SNVS376F October 2005 – May 2016 LM5010A , LM5010A-Q1

PRODUCTION DATA.

- 1 Features
- 2 Applications
- 3 Description
- 4 Revision History
- 5 Pin Configuration and Functions
- 6 Specifications
- 7 Detailed Description
- 8 Application and Implementation
- 9 Power Supply Recommendations
- 10Layout
- 11Device and Documentation Support
- 12Mechanical, Packaging, and Orderable Information

- PWP|14

- PWP|14

NOTE

Information in the following applications sections is not part of the TI component specification, and TI does not warrant its accuracy or completeness. TI’s customers are responsible for determining suitability of components for their purposes. Customers should validate and test their design implementation to confirm system functionality.

The LM5010A is a non-synchronous buck regulator converter designed to operate over a wide input voltage and output current range. Spreadsheet-based calculator tools, available on the TI product website at Quick-Start Calculator, can be used to design a single output non-synchronous buck converter.

Alternatively, online WEBENCH® software is available to create a complete buck design and generate the bill of materials, estimated efficiency, solution size, and cost of the complete solution.

The final circuit is shown in Figure 11, and its performance is shown in Figure 16 and Figure 17. Current limit measured at approximately 1.3 A.

Table 1 lists the operating parameters for Figure 11.

PARAMETER | EXAMPLE VALUE |
---|---|

Input voltage | 6 V to 60 V |

Output voltage | 5 V |

Load current | 200 mA to 1 A |

Soft-start time | 5 ms |

The procedure for calculating the external components is illustrated with a design example. Configure the circuit in Figure 11 according to the components listed in Table 2.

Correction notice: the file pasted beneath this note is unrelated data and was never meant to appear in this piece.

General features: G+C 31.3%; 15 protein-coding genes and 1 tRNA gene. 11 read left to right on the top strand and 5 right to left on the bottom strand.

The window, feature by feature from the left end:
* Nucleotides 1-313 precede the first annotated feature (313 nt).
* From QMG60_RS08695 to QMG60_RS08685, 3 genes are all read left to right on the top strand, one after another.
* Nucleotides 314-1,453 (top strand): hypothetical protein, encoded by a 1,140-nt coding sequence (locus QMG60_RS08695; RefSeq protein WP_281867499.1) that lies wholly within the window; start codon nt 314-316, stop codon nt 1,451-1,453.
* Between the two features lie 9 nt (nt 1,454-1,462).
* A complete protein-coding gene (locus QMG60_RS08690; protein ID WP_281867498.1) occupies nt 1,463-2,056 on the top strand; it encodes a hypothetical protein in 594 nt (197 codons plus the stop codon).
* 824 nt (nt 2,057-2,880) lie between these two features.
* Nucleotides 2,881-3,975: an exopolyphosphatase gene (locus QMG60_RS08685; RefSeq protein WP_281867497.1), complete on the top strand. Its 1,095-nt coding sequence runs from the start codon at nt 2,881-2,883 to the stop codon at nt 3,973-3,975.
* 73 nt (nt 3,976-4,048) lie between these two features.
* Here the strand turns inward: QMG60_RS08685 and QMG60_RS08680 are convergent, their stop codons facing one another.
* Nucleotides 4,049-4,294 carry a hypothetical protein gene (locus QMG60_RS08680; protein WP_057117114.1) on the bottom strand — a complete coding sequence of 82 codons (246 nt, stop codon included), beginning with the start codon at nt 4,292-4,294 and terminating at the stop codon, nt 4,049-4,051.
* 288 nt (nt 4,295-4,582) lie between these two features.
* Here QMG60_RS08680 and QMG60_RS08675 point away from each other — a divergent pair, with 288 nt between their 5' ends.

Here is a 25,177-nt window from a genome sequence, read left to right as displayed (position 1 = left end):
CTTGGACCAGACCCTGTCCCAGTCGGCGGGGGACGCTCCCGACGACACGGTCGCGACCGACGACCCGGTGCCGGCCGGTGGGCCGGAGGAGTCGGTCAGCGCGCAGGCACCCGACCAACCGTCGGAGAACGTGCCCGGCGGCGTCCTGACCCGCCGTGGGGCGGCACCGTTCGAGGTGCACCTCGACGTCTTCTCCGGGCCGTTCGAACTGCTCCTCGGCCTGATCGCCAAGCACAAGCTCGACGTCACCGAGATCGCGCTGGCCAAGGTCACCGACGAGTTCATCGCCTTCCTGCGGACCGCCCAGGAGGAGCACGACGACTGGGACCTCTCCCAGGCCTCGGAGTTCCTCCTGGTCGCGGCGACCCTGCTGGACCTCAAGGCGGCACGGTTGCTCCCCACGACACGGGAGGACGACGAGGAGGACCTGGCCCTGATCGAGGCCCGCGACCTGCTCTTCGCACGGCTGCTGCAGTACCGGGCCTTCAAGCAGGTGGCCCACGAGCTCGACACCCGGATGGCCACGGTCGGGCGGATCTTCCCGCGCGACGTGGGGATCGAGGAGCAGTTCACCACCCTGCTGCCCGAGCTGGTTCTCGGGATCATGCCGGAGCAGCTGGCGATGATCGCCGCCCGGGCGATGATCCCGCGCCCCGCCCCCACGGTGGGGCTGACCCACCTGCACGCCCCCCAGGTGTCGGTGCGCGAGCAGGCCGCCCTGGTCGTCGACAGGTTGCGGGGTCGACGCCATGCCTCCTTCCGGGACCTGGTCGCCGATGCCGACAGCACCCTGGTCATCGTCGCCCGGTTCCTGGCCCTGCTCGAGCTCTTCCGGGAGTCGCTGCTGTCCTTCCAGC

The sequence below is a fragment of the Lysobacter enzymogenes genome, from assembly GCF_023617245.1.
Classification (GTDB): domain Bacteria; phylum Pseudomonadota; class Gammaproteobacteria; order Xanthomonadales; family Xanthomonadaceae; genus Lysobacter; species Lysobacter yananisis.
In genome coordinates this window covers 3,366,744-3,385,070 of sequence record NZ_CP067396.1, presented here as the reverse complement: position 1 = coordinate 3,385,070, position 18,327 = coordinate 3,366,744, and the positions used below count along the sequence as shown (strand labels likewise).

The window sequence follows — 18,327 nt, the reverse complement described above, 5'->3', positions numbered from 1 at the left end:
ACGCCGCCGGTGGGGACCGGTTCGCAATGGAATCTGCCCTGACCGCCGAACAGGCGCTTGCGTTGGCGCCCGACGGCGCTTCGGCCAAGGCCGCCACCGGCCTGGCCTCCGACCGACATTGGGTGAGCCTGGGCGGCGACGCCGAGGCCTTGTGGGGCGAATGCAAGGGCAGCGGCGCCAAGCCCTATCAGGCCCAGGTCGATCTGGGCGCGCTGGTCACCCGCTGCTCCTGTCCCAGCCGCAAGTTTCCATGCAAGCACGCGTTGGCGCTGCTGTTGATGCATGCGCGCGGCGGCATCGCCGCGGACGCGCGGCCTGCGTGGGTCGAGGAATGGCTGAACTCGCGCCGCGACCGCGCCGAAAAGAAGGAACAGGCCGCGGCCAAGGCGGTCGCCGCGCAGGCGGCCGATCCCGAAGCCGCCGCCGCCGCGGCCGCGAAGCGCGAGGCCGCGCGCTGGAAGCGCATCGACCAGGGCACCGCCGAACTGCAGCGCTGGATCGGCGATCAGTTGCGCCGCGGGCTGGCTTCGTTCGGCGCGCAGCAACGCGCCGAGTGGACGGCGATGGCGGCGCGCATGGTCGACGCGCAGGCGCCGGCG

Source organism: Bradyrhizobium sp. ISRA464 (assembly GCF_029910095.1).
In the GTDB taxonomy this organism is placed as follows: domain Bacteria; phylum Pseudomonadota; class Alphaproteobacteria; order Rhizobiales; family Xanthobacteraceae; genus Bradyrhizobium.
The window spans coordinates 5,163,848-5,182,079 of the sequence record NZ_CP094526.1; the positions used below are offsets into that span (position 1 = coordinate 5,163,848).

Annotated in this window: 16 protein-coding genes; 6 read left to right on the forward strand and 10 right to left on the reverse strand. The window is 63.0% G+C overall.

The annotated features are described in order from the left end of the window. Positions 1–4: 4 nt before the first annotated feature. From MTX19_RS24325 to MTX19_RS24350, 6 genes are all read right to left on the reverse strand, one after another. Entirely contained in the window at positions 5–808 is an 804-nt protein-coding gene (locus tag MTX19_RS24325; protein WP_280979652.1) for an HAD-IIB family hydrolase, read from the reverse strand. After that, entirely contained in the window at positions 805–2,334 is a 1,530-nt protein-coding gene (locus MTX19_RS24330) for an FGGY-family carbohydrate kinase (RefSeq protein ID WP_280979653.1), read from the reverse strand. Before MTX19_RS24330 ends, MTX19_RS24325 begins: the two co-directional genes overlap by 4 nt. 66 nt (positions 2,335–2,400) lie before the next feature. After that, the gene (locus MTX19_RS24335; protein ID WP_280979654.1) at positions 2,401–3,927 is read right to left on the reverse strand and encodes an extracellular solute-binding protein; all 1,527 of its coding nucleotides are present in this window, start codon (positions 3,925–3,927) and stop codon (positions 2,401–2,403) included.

ITEM | DESCRIPTION | VALUE |
---|---|---|

C1 | Ceramic capacitor | (2) 2.2 µF, 100 V |

C2 | Ceramic capacitor | 22 µF, 16 V |

C3 | Ceramic capacitor | 0.47 µF, 16 V |

C4, C6 | Ceramic capacitor | 0.022 µF, 16 V |

C5 | Ceramic capacitor | 0.1 µF, 100 V |

D1 | Schottky diode | 100V, 6 A |

L1 | Inductor | 100 µH |

R1 | Resistor | 1 kΩ |

R2 | Resistor | 1 kΩ |

R3 | Resistor | 1.5 Ω |

R_{ON} |
Resistor | 200 kΩ |

U1 | LM5010Ax | — |

These resistors set the output voltage, and calculate their ratio with Equation 10.

Equation 10. R1/R2 = (V_{OUT} / 2.5 V) – 1

R1 and R2 calculates to 1. The resistors should be chosen from standard value resistors in the range of 1 kΩ to 10 kΩ. A value of 1 kΩ is used for R1 and R2.

R_{ON} can be chosen using Equation 7 to set the nominal frequency, or from Equation 6 if the ON-time at a particular V_{IN} is important. A higher frequency generally means a smaller inductor and capacitors (value, size and cost), but higher switching losses. A lower frequency means a higher efficiency, but with larger components. Generally, if PC board space is tight, a higher frequency is better. The resulting ON-time and frequency have a ±25% tolerance. Using Equation 7 at a nominal V_{IN} of 8 V, R_{ON} is calculated with Equation 11.

Equation 11.

A value of 200 kΩ will be used for R_{ON}, yielding a nominal frequency of 161 kHz at V_{IN} = 6 V, and 205 kHz at V_{IN} = 60 V.